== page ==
motorcycle helmets. Oil companies, power companies, car companies,
battery companies, credit card companies, banks, international
restaurateurs, tourism companies, taxi companies, airlines,
retailers — dozens of major industries are going to be impacted by
this land war for better or worse, and they’re all fighting to
make damn sure it’s “for better” for themselves.
Bezos has been trying for twenty years to
solve the last-mile problem. Back in 1999 he pulled us all into a
room and told all 300-odd of us employees that Amazon was dying.
This was during the spectacular inflection point in Amazon’s
hockey stick growth curve, and we all gaped at him, wondering what
the hell he was smoking. He told us calmly that all we sold were
books, music and video, and all of them were being digitized and
would die soon. Right then and there he predicted the Kindle and
iTunes and Amazon Instant Video, none of which emerged until years
later. He said that if we didn’t get into hardlines and other
businesses, we’d be dead in a few years. He told us we had to be
able to sell and ship anything, a live elephant if need be. So we
at the same time, he told us that if people couldn’t get their
barbecue on the same day, then we were always going to lose to the
local merchants. So he set out to solve the last-mile problem:
Getting your order to you within an hour or so. And 20 years
later, he still hasn’t solved it. Sure, yes, they have same-day
delivery for a few SKUs in a few cities, and he’s got AmazonFresh
and some other fledgling attempts. But for essentially the whole
world, the last-mile problem wasn’t solved until ride-hailing
networks came along.
there is nowhere more difficult to solve that last mile than
Southeast Asia. They have some of the highest population density,
the worst traffic, the worst infrastructure, and the most people
with smartphones who want their stuff now, now, now.
is going to win this war. I know it now because I’ve met them, and
I’ve met their allies, and I’ve met their customers. Grab has an
unbelievable team. Unlike Google, who can’t be bothered to descend
the ivory tower to visit real customers, Grab’s mantra is: “Go
to the ground”. They constantly encourage every
employee to get involved with actual Grab users as often as
possible, so that as an organization they can be instantly aware
of both customer needs and incoming market changes, and pivot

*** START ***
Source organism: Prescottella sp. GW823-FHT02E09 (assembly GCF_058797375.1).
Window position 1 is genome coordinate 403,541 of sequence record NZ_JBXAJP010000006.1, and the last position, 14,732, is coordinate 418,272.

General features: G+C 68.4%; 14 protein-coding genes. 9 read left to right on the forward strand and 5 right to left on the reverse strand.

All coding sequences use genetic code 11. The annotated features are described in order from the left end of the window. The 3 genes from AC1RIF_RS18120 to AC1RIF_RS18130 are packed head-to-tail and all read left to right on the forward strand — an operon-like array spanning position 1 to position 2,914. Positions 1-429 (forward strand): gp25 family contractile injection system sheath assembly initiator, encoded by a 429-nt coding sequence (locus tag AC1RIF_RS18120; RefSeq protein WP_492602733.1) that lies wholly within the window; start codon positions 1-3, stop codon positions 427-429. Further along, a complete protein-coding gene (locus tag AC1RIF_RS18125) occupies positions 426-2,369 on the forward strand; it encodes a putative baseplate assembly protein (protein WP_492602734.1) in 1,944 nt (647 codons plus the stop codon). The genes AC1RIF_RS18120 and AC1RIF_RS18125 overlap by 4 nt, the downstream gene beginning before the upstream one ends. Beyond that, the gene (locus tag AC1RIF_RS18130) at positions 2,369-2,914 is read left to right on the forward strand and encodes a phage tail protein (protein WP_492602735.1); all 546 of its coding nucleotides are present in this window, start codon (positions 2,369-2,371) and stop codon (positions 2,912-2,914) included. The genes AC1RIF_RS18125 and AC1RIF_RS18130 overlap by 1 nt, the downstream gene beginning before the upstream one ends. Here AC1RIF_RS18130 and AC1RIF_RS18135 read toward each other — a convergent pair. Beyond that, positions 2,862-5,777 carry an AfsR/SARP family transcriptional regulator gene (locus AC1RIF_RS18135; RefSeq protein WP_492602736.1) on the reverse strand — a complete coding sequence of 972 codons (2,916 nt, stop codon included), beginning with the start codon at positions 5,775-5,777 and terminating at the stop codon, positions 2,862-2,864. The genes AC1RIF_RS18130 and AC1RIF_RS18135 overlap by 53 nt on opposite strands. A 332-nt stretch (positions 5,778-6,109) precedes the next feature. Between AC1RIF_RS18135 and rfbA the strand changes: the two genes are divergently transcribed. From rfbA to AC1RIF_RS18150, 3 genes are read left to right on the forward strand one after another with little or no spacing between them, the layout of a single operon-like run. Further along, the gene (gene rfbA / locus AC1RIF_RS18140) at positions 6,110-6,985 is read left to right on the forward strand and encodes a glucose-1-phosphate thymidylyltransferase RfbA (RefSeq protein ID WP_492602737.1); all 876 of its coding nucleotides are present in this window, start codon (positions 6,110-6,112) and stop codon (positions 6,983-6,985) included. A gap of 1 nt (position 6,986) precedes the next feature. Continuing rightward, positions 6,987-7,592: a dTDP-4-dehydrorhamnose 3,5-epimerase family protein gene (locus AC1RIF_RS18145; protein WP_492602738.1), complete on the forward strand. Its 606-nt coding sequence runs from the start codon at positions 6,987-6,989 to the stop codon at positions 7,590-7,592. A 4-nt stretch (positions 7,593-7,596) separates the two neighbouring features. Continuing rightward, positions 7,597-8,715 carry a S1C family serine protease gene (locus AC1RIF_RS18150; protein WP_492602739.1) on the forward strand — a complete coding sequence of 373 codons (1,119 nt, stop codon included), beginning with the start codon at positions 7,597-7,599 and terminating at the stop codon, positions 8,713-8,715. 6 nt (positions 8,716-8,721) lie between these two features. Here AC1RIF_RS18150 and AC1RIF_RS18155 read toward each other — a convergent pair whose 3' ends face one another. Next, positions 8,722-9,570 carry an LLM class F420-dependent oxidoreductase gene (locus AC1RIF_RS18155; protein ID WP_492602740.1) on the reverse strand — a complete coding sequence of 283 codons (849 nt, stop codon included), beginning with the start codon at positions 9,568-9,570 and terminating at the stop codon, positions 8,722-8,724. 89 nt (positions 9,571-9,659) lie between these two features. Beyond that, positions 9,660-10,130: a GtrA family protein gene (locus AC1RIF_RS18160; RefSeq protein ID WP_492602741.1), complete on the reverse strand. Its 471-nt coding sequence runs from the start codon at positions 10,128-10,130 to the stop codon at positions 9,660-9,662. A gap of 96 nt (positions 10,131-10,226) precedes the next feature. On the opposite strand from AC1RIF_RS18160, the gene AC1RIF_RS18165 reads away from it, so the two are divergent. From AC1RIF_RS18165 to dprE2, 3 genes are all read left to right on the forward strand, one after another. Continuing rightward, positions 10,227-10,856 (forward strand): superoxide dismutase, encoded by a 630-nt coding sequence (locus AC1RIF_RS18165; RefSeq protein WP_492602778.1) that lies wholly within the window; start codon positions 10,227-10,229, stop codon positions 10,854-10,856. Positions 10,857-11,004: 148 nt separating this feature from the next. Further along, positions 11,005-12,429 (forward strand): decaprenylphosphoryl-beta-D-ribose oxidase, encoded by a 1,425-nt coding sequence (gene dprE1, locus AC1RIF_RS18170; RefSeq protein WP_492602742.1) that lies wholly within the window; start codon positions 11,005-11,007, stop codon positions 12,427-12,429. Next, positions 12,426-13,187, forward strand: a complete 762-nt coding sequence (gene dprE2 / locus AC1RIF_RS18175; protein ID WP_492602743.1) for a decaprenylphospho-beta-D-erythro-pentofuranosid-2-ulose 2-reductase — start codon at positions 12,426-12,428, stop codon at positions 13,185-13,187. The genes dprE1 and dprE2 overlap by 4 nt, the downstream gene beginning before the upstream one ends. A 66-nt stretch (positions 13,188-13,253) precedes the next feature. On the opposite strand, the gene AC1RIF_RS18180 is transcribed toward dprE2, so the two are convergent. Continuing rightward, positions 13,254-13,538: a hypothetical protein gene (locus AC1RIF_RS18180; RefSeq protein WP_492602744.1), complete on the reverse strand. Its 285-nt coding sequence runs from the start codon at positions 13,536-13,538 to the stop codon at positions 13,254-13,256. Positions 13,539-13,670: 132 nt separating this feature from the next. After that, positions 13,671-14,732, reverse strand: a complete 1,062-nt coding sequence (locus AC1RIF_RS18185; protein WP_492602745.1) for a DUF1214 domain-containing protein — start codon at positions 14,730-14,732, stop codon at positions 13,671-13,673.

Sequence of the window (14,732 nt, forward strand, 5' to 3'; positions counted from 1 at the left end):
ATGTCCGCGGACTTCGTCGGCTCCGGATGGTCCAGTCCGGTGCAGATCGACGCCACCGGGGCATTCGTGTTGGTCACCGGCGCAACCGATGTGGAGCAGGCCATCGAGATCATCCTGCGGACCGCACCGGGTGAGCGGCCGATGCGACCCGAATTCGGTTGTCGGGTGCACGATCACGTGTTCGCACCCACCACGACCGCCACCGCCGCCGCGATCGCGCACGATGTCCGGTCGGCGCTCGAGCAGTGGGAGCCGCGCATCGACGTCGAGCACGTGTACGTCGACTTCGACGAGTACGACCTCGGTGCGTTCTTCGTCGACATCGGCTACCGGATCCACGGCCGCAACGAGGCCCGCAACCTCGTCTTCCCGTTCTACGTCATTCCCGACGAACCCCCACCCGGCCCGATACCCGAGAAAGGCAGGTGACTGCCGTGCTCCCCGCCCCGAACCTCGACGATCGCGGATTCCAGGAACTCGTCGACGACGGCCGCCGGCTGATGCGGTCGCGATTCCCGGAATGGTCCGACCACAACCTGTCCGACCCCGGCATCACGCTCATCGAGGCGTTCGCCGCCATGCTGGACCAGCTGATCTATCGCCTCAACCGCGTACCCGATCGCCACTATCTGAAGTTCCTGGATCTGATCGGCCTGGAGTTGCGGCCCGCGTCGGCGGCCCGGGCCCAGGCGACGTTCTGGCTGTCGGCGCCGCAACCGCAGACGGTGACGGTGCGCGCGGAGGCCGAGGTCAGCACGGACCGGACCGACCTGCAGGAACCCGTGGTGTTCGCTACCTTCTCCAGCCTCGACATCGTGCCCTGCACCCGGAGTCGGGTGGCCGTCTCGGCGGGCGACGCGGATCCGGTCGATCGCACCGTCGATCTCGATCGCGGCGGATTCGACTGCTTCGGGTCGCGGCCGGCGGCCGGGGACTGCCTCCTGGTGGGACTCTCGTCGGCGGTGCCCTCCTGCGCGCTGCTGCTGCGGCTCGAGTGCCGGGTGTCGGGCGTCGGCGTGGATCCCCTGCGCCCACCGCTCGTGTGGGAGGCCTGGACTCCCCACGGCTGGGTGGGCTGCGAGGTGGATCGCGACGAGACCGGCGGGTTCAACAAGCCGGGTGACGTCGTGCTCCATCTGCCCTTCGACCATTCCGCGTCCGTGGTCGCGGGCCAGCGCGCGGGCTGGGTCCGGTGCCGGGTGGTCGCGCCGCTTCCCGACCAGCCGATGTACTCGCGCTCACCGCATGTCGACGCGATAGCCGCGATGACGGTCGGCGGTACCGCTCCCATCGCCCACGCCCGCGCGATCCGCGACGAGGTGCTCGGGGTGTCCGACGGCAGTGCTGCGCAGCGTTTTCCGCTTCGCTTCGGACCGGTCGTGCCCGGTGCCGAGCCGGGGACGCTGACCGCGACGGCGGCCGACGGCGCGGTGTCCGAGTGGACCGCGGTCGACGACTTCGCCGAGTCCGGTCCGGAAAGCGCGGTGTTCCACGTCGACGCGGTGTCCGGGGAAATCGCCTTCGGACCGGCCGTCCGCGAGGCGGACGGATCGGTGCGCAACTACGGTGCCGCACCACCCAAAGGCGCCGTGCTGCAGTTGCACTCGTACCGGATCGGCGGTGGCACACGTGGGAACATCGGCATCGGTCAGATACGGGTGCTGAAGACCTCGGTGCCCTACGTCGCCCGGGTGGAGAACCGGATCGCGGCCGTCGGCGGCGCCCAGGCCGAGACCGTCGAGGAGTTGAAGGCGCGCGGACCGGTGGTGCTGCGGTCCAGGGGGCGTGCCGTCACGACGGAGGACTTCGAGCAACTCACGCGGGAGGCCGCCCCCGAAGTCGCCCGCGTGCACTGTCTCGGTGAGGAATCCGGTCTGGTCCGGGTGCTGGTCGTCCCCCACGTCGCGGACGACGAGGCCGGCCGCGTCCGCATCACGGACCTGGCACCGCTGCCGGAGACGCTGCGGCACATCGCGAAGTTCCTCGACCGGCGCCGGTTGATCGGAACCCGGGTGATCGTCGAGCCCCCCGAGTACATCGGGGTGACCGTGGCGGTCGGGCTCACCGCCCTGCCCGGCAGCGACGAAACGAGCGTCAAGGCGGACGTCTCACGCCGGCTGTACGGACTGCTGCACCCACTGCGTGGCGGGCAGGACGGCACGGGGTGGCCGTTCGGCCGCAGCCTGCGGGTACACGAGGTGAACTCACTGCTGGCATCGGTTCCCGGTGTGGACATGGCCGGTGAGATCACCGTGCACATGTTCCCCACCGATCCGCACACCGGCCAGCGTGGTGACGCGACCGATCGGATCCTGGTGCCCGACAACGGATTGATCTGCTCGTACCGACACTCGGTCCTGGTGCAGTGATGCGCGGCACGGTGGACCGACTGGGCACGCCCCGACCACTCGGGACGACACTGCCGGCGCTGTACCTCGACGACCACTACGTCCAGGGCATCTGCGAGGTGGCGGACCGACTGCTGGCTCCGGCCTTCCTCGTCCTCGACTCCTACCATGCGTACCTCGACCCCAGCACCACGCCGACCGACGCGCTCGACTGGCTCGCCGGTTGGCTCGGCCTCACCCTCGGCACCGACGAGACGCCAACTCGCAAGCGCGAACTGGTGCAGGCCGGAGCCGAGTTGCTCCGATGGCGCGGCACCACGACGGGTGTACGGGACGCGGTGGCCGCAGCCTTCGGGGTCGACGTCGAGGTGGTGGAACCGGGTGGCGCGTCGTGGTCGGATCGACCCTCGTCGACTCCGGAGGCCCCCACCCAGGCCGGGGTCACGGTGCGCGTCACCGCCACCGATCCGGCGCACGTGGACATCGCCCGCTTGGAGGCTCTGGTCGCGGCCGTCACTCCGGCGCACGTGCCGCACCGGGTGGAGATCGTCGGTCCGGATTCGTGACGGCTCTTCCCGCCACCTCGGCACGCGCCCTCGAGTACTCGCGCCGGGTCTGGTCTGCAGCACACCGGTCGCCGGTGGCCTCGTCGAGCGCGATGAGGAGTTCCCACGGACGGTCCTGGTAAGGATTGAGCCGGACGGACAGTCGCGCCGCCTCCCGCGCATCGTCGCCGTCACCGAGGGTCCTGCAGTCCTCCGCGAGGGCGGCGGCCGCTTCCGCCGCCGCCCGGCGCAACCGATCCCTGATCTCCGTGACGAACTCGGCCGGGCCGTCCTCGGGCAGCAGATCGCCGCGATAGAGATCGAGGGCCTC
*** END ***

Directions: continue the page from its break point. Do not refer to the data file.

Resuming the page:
can’t emphasize enough how powerful that mantra is. Amazon’s motto
is “Earth’s Most Customer-Centric Company”, and they have built a
brand trusted by everyone on earth. But they only interact with
their customers once a year — Jeff Bezos mandates that every
leader in the company spend a day a year in the customer call
centers, because info relayed back from Customer Service reps
doesn’t paint the full picture. You have to experience it.
Google (“Focus on the User and all else will follow”) employees
basically never interact
with their customers. Amazon only puts its ear to the ground
sporadically, and Google, never.
you want to hear the latest rumors and real customer needs, then
you need all your leaders to be out talking to real customers. You
can predict how innovative a company will be by watching how close
they are to their customers. This will also predict how responsive
they will be to market shifts. “Going to the ground” as a
corporate culture is a leading indicator of innovative success.
For Amazon it’s yearly. Grab is aiming for daily.
Their employees all use Grab to commute, which provides direct
contact with drivers and other passengers. (We need to find a way
in the Grab Seattle eng office, somehow.)
to the ground is how Xplosive saw that they needed to sell their
truck and start a kitchen, easily a year before anyone else. It’s
how Peach realized food delivery was going to be huge before
Amazon, Uber and Facebook, all of whom only learned about it from
competitors. You innovate by going to the ground. And that’s
Grab’s motto, which they take dead seriously.
will win because they go to the ground.
seen Grab’s hunger. I’ve felt it. I have it. This space is win or
die. They will fight to the death, and I am with them. This
company, with some 3000 employees I think, is more unified than
I’ve seen with most 5-person companies. This is the kind of
focused camaraderie, cooperation and discipline that you typically
only see in the military, in times of war.
should hardly surprise you, because that’s exactly what this is.
This is war.
am giving everything I’ve got to help Grab win. I am all in. You’d
be amazed at what you can accomplish when you’re all in.
you can’t win a war without allies.
give me a call.